Artists Melodee Strong, left, and Timi Bliss, right, with their shelter artwork.
When Timi Bliss wrote and illustrated her books “In Search of the Gingerbread Man” and “In Search of the Sandman,” she put her granddaughter Charlie at the center of the stories.
Now, Charlie and a reimagined version of their dog Sensei are at the center of an image that will be found inside dozens of buses and waiting shelters throughout the region. The image also features colorful rays of sunshine and the words, “Community,” and “Resilience.”
“I want people to look, smile and engage with it, and also to walk away with a sense of hope and happiness,” Bliss said.
Other artists whose works will be similarly featured over the coming months are also eager to inspire. In all, five artists whose works are a reflection on civil unrest and the COVID-19 pandemic will have their work displayed across the transit network this winter.
Christopher E. Harrison’s piece includes the phrase, “Come Together Right Now,” surrounded by doves and outstretched hands, and is part of a larger mural he created in the aftermath of George Floyd’s killing.
“It’s very sad that change can be violent but out of this we can come together, reconcile with those issues and become a better community, a better society,” Harrison said. “My art is my advocacy so finding ways to get that message out is an important part of my practice. For me, this is a time to let people know art can speak to us and speak for us.”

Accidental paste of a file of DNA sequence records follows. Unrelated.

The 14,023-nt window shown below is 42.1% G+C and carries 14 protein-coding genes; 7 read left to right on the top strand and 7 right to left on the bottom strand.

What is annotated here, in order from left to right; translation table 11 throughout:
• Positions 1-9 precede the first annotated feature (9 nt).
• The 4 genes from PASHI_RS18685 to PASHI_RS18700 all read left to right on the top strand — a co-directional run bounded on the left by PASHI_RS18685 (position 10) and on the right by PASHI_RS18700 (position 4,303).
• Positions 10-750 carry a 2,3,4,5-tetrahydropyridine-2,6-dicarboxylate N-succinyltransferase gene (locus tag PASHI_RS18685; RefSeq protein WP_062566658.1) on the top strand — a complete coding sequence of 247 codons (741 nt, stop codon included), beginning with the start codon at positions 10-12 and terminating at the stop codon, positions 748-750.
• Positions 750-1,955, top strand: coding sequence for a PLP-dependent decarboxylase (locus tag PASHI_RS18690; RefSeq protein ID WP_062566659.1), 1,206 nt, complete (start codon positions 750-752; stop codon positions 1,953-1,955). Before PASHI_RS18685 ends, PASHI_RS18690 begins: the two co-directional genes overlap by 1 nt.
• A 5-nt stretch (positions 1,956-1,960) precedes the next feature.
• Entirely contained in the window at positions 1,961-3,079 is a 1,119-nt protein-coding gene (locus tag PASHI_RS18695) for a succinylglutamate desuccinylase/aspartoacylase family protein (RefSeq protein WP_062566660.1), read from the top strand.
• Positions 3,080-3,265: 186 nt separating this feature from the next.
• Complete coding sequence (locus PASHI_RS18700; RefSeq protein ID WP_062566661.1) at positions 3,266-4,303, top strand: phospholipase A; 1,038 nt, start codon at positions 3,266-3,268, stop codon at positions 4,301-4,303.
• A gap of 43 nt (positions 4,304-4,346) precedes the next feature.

Melodee Strong, who has created murals in schools and other public setting across the Twin Cities, said this is also an important moment to spotlight artists of color. Strong started making art while growing up in rural Minnesota, where she was one of a few Latinos.
The painting she created for this project features images of essential workers – a nurse, a firefighter, a train operator, a delivery person, a grocery clerk and a childcare provider – who have been on the pandemic’s frontlines.
The workers are surrounded by a quilted blanket and a pair of hands burning sage, a practice known as smudging that is meant to cleanse negative energy. Smudging is practiced by the Dakota and Ojibwe people who first lived in what is now Minnesota.
“I always think it’s meaningful that we’re (artists of color) being sought out to represent the community,” Strong said. “It’s about time people recognize we’re here, we’re talented and we have something to say.”
Look for these pieces on buses and at shelters